—Mule Lady

Daily Whip Out: "The Mickster & His Half-Assed Friend Tu"

"A mule is a horse, but even more so."
—Al Sieber

Wednesday, March 25, 2015

If Lozen Is Chosen, Ain't Nobody Dozin'

March 25, 2015
   Bike Week in Cave Creek so it takes ten minutes longer to get anywhere.

   “Lozen is my right hand. . . strong as a man, braver than most, and cunning in strategy,” said the Apache leader Victorio about his sister. She also fought alongside Geronimo and his warriors, surrendering with him in 1886. She, too, became a prisoner of war, dying of tuberculosis sometime after 1887.


BBB Daily Whip Out: "When Lozen Is Chosen, Ain't Nobody Dozin'"

   I did another version, a little more ethereal.


BBB Daily Whip Out: "Lozen Stalks The Dawn"

   I'm also working on a Tenth Cavalry True West Moment.


BBB Daily Whip Out: "Tenth Cav Courier"

   Notice the smile on his face. I have a hunch those Tenth Cavalry dudes really enjoyed their freedom out West. Is this authentic?

"Authentic, or not? Hasn't [America] been built on the premise of avoiding this very question?"
—Karl Ove Knausgaard, in his #2 take on American in New York Times magazine

Tuesday, March 24, 2015

The Desert Is Blooming And So Are The Local Idiots Like Me

March 24, 2015
   The desert wild flowers are in full bloom around our casita.

The Pump House Amid Blooming Desert Wild Flowers

   Here are couple of the boards I tried to ruin last weekend. First up, The Duke of Dust Gets Serious:

Daily Whip Out: "Don Pedro Stood In The Saddle And Said, 'No Se.'"

   And another dust storm attempt:

Daily Whip Out: "Mickey Free Rides Deeper In To The Billowing Dust"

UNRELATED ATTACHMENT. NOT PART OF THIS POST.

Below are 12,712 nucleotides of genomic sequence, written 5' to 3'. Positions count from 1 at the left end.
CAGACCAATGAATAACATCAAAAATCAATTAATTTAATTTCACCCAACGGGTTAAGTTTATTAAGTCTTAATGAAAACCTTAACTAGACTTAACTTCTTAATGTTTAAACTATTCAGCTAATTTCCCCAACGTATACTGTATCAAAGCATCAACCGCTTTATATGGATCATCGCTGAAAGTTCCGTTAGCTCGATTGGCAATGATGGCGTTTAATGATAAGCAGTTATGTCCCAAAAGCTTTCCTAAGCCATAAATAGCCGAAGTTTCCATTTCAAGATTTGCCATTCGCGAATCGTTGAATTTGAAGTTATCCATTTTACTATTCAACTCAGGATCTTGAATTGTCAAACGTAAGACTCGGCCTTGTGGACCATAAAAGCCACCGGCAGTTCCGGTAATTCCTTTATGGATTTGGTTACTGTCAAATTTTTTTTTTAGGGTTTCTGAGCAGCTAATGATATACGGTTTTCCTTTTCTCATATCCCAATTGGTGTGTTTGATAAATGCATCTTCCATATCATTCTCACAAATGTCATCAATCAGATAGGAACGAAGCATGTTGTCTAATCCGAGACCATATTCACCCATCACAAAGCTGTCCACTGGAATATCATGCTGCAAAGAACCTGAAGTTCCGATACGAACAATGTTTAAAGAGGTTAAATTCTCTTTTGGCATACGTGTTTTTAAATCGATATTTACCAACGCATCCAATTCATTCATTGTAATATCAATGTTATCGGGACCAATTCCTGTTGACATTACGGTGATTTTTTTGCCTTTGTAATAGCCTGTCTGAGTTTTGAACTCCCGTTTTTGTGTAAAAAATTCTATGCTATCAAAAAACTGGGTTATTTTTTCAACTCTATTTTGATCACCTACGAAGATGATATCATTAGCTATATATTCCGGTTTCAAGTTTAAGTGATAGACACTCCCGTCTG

Tried to file this next one, but saw it needed a little definition on the cleavage (and other anatomical regions):

Daily Whip Out: "Native Women"

   And, of course, I would be remiss if I didn't show, the failures. Or, at least the times when I go home for lunch and get MY butt whipped, instead of the Daily Whip Out getting whipped. Here is a painting-in-progress that I worked on at lunch time but couldn't finish:

Daily Semi-Whipped: "Tent City (originally started for 'The 66 Kid'—in 2014—to illustrate Ben Rux at Goldroad, but left undone)"

    Working on a writing piece for the launch of the True West Moments book. Handed in the rough yesterday, tweaking today. Yesterday, Curator Cal followed me into the breezeway and said, "Stop drawing for five minutes, okay!" It wasn't a question, or a request, it was a demand. So I gave her five minutes. When I told this to Kathy this morning, she laughed and said, "Well, you certainly ARE prolific, aren't you?" And I sighed and said, "I just don't know if it's any good." To which my therapist wife replied, "Who cares, it gives you joy to do it. Enjoy that."

"When we realize we're all mad, then the whole world suddenly makes sense."
—Mark Twain

Monday, March 23, 2015

Jackboots & Cowboy Hats, Part II

March 23, 2015
   There was some concern expressed last Friday by our publisher Ken Amorosano that my editorial illustration of a Sublette County deputy with a jackbooted Brown Shirt behind him with the Nazi insignia was too much. I reluctantly had to agree. When I went online to research Brown Shirts, I found dozens of depictions of Obama as a Brown Shirt, an SS officer, or as Hitler himself. I hate this kind of cliched hyperbole, from BOTH sides. Plus, I wasn't happy with the caricature of Wyatt Earp and thought I could do it better.

   On Saturday, after Kathy came home from Jazzercize, I had her take a couple reference shots of me in the pose I wanted:

Old Man take a look at yourself, you're a lot like me. . .

No, seriously old man, take a look at me acting like I'm twelve.

   Did some more prep sketches to capture the pose I wanted:

Daily Whip Out: "Wyatt Earp Studies for Jackboot Illustration"

   And whipped out a colored pen version:

Daily Whip Out: "Wyatt Earp Jackboot Study, No. 2"

   Got up this morning and whipped out the final before I came into work:

Daily Whip Out: "Wyatt Earp: 'Seriously? Jack Boots And Brown Shirts?'"

   Rushed it into the office to scan and changed the copy on my editorial (To The Point) to match the new version. Goes to press today.

"I was in command of the content, but not the form, and form is always the most important aspect of human communication."
—Karl Ove Knausgaard's #2 essay on America in New York Times magazine